## Introduction

Whenever we want to know the probability for the waiting time until the k-th number of success occurs for a particular event, while the mean rate of success per unit time is known, then we can use Gamma Distribution to find out the solution. In probability and statistics, Gamma Distribution falls under a family of continuous probability distributions.

Here:

• x = random variable
• k = mean

Therefore, the following are the properties of Gamma Distribution:

• Mean = k
• Variance = k

## Gamma Distribution

Let us consider an example of a city, where the daily consumption of electric power in millions of kilowatt-hours can be treated as a random variable having Gamma Distribution with k = 3. Then the Gamma Distribution of this scenario will be:

If the powerplant of this city has a daily capacity of 12 million kilowatt-hours, then the probability that the power supply will be inadequate for a given day is:Â

We can infer that the answer is correct as city power stations leave very little margin of probability for power failure or inadequacy.Â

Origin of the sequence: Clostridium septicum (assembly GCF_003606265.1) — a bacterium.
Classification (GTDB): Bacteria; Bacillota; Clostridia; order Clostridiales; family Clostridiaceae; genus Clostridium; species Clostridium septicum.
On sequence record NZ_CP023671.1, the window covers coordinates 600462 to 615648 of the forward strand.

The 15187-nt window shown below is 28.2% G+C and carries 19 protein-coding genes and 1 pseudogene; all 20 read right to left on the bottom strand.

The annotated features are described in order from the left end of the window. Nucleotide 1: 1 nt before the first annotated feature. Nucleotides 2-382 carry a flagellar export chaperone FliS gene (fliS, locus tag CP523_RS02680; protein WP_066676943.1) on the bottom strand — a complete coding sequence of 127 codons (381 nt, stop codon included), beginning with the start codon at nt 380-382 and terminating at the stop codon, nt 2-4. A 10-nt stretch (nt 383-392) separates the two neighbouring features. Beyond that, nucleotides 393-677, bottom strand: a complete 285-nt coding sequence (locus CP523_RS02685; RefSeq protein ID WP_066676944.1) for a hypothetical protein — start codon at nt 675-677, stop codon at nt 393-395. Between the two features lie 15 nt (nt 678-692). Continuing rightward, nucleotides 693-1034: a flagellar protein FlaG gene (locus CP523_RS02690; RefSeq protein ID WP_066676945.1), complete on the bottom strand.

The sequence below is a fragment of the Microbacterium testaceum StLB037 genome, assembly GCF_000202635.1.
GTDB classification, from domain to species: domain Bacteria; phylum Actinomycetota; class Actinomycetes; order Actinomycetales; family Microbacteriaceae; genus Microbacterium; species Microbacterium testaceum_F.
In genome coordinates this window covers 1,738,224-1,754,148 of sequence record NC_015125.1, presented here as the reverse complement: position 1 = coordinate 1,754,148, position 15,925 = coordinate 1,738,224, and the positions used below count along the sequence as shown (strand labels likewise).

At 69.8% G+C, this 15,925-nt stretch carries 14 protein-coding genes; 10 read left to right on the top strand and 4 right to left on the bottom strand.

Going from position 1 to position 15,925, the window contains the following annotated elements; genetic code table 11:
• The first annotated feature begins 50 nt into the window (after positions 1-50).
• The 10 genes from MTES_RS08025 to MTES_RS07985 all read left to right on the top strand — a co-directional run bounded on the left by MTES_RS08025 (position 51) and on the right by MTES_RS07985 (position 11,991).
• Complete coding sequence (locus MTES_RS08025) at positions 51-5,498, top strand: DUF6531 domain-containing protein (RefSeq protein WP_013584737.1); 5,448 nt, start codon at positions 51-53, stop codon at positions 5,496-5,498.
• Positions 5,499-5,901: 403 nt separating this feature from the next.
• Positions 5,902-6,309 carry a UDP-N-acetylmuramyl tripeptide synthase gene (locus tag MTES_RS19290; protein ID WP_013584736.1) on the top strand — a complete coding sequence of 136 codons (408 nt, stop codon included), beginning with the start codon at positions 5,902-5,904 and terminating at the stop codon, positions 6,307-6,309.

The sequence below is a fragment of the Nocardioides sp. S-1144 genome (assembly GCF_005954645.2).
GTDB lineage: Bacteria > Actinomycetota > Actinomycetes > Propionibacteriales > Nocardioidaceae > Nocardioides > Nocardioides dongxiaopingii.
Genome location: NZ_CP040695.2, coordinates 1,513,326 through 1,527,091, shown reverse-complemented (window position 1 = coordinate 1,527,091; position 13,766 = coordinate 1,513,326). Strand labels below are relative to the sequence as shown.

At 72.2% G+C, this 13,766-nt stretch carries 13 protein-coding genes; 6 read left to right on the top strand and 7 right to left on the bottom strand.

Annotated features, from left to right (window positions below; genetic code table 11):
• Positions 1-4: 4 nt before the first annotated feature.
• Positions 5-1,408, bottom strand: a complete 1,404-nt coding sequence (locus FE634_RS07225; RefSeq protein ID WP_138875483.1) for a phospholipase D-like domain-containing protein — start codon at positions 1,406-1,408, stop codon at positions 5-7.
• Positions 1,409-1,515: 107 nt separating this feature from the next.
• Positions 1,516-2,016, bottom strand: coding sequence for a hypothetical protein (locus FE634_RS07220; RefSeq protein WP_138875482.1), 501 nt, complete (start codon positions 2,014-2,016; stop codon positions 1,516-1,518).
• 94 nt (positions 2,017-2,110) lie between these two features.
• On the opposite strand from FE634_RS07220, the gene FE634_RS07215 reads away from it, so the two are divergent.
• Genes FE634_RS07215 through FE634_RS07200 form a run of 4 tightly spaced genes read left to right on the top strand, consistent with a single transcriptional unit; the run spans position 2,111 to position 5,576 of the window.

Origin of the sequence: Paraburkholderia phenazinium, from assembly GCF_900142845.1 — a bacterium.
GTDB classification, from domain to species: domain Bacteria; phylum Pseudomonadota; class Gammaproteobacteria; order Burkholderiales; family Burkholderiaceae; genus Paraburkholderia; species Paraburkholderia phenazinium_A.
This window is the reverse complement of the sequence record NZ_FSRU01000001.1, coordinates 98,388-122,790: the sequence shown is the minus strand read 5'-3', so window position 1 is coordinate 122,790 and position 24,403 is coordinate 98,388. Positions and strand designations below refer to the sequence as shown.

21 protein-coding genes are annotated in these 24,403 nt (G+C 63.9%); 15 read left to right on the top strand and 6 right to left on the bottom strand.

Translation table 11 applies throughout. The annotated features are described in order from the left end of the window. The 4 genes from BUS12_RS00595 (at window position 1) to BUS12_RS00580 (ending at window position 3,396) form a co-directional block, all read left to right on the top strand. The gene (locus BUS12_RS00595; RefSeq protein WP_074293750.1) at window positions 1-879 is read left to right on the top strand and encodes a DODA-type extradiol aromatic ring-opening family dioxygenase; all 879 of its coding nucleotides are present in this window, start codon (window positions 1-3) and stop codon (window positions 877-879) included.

#### Special Cases of Gamma Distribution

Some of the special cases of Gamma Distribution are:

• Erlang Distribution

In this case, the Gamma Distribution formula is generalized. Usually, when we consider Gamma Distribution, we assume the value of Î» to be 1. This is not assumed in Erlang Distribution. Therefore, Erlang Distribution is also called as General Gamma Distribution.Â

• Chi-squared Distribution

In this case, the variance is twice as much as the mean, unlike that of Gamma Distribution. Chi-squared Distribution becomes the basis of the Chi-square Test in the Hypothesis Testing concept. The Gamma formula changes to:

Particular case:

• Exponential Distribution

When we want to find the probability for the waiting time 1st ever successful occurrence of the event, then the distribution follows Exponential Distribution.

#### Implementation

Let us try to code the example that we have solved earlier. First, we define a function that finds out the factorial of a number. Then, we create a function that can compute the value of gamma distribution and finally we pass the values to yield the answer.

				
fun factorial(n: Double): Double
{
var x = 1.0
var i = 2.0
while (i &lt;= n)
{
x *= i
i++
}
return x
}


				
fun gamma(x: Double, k: Double): Double
{
return Math.exp(-x) * Math.pow(x, k-1) / factorial(k-1)
}



Note: Since the gamma function has been interpreted as the factorial of 1 less than the number, we have given that notation to the code. However, this code will work aptly as long as the variable k is an integer.Â

				
var k = 3.0
var x = 12.0
if (x &lt; 0)
{
println(&quot;0&quot;)
}
else
{
println(gamma(x, k))
}



Output:

				
4.423832894396311E-4